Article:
As the picture taking begins in earnest, Zero fills his pockets with rocks. In his world, pebbles from Katahdin are a reminder of what he's done. He can feel their jagged edges. It's the only picture he can see.

We've been walking around on the McAlpine Creek Greenway for nearly two hours when we stop. Already I've let him run into the same small tree branch twice ("I didn't perceive that," he chortles). At least once we had come to a trail junction where I didn't know where to go next.

"All right," he says, "I've been talking. I don't know where I am."

"Well, there's kind of a little workout thing over there," I say, referring to a sit-up platform and chin-up bar.

"Oh, OK," he says. "Let's go this way."

It's official. A blind guy just gave me directions.

It took him six months and two days to walk from Georgia to Maine. He walked for months on a broken foot (he still hasn't been to the doctor to know for sure). He encountered at least thirty bears. He fell close to 1,500 times.

He admits that he played the blind card a few times on the trail. He was the only hiker he knew who never had a problem hitching a ride. All he had to do was whip out his red-and-white cane. People would give him a ride because they just couldn't believe it.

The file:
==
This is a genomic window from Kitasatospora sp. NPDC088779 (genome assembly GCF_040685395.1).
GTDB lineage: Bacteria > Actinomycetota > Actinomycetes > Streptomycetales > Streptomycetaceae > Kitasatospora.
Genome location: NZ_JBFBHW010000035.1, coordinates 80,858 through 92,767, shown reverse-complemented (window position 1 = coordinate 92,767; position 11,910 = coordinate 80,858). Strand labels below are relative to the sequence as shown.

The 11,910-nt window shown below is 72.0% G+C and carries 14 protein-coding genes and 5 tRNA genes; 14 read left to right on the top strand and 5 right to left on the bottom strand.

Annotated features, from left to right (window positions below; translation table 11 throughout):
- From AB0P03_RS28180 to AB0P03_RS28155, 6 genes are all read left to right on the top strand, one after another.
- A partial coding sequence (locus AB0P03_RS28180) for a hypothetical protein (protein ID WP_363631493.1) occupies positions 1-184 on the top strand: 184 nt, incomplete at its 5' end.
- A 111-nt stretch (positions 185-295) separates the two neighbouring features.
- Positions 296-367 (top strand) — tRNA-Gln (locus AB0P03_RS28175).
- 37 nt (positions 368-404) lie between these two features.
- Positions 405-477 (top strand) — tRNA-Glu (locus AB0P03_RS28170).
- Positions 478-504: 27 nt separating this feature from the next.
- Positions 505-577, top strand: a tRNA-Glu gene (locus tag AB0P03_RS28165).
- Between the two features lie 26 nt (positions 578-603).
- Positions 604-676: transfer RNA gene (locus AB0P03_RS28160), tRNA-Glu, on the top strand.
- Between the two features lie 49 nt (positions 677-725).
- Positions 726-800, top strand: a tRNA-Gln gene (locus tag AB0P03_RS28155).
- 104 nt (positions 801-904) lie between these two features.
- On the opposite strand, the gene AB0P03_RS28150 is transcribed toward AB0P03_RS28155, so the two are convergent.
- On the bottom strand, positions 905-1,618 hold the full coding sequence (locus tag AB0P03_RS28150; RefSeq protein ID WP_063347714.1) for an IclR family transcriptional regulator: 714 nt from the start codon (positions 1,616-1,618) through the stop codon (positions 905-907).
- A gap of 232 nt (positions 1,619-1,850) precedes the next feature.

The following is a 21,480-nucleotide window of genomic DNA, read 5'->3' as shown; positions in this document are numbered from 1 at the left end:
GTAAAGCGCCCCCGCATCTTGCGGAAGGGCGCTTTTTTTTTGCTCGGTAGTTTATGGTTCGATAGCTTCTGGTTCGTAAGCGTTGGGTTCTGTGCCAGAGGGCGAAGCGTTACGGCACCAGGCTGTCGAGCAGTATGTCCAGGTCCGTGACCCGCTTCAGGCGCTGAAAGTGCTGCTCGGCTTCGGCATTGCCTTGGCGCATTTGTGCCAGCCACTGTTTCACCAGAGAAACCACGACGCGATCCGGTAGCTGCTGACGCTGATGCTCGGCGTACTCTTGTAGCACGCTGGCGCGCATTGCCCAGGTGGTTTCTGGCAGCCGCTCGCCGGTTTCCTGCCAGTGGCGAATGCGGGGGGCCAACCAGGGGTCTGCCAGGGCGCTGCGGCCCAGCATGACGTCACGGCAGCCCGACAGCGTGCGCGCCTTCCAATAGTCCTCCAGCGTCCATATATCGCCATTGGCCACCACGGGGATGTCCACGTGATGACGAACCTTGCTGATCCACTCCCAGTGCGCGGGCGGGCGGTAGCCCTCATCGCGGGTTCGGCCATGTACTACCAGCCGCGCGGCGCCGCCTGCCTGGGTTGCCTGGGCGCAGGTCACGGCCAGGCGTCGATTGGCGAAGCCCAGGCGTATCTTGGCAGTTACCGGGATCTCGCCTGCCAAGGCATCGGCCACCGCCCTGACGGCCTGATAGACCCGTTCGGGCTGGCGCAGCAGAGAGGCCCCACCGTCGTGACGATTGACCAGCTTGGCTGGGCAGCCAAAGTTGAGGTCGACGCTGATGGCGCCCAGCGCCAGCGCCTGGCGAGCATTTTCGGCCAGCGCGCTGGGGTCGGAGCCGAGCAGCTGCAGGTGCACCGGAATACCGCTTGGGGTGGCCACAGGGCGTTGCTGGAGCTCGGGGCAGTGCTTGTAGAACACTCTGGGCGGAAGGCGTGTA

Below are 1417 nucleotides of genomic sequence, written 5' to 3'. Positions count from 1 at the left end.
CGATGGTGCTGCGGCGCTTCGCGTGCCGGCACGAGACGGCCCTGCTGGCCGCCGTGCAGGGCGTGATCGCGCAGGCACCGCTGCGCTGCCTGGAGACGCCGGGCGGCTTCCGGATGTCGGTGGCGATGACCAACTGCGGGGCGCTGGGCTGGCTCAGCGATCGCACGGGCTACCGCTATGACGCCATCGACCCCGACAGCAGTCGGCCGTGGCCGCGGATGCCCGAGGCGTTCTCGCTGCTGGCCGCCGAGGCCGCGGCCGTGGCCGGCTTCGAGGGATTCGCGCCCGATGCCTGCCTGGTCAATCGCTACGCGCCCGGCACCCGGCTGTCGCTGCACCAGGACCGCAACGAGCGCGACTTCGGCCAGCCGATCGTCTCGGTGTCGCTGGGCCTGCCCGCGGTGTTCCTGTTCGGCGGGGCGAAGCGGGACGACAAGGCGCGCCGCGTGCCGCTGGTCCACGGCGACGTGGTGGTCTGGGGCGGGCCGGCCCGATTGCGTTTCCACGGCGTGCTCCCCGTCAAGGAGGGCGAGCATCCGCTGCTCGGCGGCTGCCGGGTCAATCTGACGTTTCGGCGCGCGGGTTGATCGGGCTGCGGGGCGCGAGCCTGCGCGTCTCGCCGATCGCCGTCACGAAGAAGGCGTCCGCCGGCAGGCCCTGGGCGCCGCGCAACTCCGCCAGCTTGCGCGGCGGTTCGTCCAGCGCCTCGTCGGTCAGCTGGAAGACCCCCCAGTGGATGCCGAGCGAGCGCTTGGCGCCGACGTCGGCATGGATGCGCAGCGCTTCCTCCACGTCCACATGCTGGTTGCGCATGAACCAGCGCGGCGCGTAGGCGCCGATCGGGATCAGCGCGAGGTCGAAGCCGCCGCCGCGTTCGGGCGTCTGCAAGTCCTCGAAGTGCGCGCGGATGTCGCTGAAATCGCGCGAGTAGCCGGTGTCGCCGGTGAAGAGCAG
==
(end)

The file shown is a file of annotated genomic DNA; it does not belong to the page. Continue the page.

Sometimes, motel managers would go out of their way to give him a room on the first floor. "I'd just hiked a thousand miles," he says with a small chuckle. "They were worried I'd fall down stairs."

Mostly, though, his stories are about people he's encountered along the way. He says he met close to 600 people on the trail, and tries to stay in touch with around 150 of them. His tales focus on others. Once, he says, he ran into other thru-hikers who had a friend who had just become blind. They urged him to talk with her on the phone. He explained to her what he was doing. Weeks later, he heard that his words got that woman out of her house. She started to accept her blindness, instead of wallowing in disbelief.

Zero is a name dropper. He talks about Prometheus and Blue Butterfly, Alohawk and Superman, D and Bundy. Erik Weihenmayer just sent him a congratulatory e-mail. He talks about "trail angels," people who leave behind food for hikers along the way. He marvels about people who gave him rides into town. He sighs about hiking companions who he's desperately trying to find. It's hard when you don't know their real names. He hiked with one man for more than 300 miles before they realized that they were both named Trevor.

Most of his stories sound rehearsed, although not forced. It comes from people asking him about the same things over and over. After a while, he's learned to separate a good anecdote from trail tedium. After all, in his sighted life, he was a marketer, a sales manager, and a law student. He knows what makes for a good story.